Operators are unique characters or phrases that Swift uses to manipulate and validate values. Swift was specifically designed to enhance the operators from several programming languages to create more capability with less code for the programmer.

Assignment Operator

The assignment operator = in Swift is the same as in most other languages and serves the same purpose. It is used to initializae or reassign a variable to some value. In Swift, unlike some other high level programming languages like C or Java, the assignment operator does not return any values.

var a = 5
// When we reference variable 'a', it returns the value int: 5.
let z = (a = 6)
// Compile warning that 'b' is of type '()' "
// Output: '()'

Here, the z = (a=6) assignment leaves z to equal () once the a=6 is evaluated.

Arithmetic Operators

Swift contains the following operators that match their similar expressions in common math:

  • + for addition
  • - for subtraction
  • * for multiplication
  • / for division
  • % for modulus or remainder division

These work as you would expect for all mathematical operations, however the + operator can also be used to concatenate two strings together such as "Operators" + " in Swift" = "Operators in Swift".

Comparison Operators

These operators are used to return Bool values for use in conditional statements. These control logic flow in loops or if statements for example. The basic comparison operators are below:

  • == equal to
  • != not equal to
  • > greater than
  • >= greater than or equal to
  • < less than
  • <= less than or equal to

The following code snippet shows a use cases of comparison operators in a while loop that will :

var countUp = 0
var countDown = 10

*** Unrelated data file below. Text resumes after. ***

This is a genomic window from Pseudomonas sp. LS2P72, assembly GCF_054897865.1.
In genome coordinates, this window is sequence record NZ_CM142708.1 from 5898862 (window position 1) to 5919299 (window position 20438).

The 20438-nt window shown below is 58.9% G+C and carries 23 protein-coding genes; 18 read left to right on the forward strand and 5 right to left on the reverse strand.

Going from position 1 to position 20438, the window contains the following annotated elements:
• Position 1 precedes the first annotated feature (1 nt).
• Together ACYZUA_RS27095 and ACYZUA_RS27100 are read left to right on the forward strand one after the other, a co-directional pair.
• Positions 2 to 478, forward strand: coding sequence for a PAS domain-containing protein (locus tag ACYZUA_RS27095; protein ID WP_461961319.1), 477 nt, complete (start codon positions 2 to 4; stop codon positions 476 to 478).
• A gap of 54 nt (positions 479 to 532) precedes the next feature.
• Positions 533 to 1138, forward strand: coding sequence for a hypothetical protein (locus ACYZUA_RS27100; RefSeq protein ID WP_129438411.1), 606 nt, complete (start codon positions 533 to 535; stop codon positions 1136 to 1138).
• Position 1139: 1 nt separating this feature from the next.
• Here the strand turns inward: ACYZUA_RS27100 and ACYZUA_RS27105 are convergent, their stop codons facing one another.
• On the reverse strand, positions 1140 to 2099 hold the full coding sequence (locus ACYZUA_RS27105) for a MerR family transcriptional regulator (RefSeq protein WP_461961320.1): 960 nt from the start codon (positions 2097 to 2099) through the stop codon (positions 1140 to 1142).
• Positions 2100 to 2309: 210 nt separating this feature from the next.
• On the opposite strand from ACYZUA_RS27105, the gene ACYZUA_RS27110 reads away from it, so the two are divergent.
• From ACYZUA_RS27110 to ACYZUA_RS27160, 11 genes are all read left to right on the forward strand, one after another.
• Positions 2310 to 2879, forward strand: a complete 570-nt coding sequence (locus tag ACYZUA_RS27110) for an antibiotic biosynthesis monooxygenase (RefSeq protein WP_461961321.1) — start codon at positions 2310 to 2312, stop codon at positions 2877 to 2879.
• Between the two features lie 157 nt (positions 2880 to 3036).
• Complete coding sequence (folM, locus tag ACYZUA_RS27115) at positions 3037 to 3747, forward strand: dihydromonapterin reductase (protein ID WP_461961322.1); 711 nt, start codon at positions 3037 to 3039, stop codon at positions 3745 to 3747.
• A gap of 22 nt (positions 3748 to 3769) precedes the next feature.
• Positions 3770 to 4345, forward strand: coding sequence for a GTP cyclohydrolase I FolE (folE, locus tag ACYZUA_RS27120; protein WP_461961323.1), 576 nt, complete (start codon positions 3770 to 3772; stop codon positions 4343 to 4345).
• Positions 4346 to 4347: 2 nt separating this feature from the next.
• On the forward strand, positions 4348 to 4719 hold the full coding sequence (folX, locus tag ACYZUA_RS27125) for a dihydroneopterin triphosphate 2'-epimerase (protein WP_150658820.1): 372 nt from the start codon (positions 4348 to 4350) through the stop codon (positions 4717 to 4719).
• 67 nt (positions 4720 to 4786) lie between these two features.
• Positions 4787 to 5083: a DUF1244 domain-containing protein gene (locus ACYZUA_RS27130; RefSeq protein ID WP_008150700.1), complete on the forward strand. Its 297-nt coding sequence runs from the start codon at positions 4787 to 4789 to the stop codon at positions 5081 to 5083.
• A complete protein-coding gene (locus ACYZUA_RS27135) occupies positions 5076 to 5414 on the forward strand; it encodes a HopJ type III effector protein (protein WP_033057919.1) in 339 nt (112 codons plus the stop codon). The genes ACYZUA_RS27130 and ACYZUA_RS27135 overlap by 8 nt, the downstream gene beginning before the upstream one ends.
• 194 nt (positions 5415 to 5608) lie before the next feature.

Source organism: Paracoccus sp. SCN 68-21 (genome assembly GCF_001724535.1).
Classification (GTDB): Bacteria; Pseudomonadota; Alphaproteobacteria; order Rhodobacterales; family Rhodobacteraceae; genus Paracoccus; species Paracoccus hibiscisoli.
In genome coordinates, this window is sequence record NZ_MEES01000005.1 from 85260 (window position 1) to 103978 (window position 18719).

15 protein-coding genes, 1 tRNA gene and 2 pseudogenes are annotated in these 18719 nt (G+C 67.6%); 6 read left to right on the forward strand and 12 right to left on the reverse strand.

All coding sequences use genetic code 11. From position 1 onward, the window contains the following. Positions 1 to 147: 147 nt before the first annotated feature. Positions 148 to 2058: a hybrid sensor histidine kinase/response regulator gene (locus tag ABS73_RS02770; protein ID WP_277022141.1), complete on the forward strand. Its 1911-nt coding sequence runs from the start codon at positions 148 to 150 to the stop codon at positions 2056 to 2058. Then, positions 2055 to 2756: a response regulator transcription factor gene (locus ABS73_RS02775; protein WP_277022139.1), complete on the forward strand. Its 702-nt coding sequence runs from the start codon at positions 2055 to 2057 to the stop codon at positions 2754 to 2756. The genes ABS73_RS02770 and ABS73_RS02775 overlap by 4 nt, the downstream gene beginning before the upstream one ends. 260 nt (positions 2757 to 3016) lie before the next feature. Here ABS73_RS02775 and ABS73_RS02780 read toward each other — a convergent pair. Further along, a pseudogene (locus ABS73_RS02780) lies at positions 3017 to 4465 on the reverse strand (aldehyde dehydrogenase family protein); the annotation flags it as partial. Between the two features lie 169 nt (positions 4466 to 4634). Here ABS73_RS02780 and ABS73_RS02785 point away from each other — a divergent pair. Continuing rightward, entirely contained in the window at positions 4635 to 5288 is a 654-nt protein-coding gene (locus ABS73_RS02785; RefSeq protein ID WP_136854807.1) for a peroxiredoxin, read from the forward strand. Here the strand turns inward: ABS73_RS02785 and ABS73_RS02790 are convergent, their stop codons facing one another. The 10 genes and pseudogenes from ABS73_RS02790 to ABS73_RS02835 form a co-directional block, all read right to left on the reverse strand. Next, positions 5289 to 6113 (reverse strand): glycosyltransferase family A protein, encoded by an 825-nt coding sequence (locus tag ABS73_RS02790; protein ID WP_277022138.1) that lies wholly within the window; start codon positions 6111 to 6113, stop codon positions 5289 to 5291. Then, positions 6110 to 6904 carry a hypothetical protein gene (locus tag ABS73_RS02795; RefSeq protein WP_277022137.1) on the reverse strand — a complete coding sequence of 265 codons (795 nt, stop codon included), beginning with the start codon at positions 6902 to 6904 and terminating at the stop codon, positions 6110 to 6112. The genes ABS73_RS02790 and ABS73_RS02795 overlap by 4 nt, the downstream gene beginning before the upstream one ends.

while countUp < countDown {
countUp = countUp + 1
countDown = countDown - 1

Logical Operators

Logical Operators are used to evaluate or modify the value of Beolean values and are especially useful in control flow logic, in Swift there are three operators:

  • ! Logical NOT
  • && Logical AND
  • || Logical OR

Logical NOT(!) operator appears directly before a Boolean value with no spaces. This operator inverts the value of the Boolean so that true becomes false and vice versa.

var earthIsFlat = false
if !earthIsFlat {
print("All our physics doesn't work!")

Logical AND (&&) and logical OR (||) operators evalute two Booleans or Boolean expressions. In an AND evaluation, both expressions must result in true, resulting in the overall AND expression becoming true. In an OR evaluation only one expression must be true for the result of OR to be true. In both cases, if the left side of the expression evaluates to a value that the compiler can determine a value for the operator, the right side will not be evaluated at all.

var iAmTrue = true
var iAmFalse = false
if (iAmTrue && iAmFalse) {
// Both sides are checked because the first value is true and the compiler needs to check right side' value
print("Both values are 'true' and the AND operator returned 'true'.")
} else if (iAmTrue || iAmFalse) {
// Only the left side is evaluated, as soon as the compiler sees a 'true', it can reason that the OR requirements are met and will enter the 'else if' body
print("At least one value was 'true' and the OR operator returned 'true'.")
} else {
print("Neither value is 'true'.")

Range Operators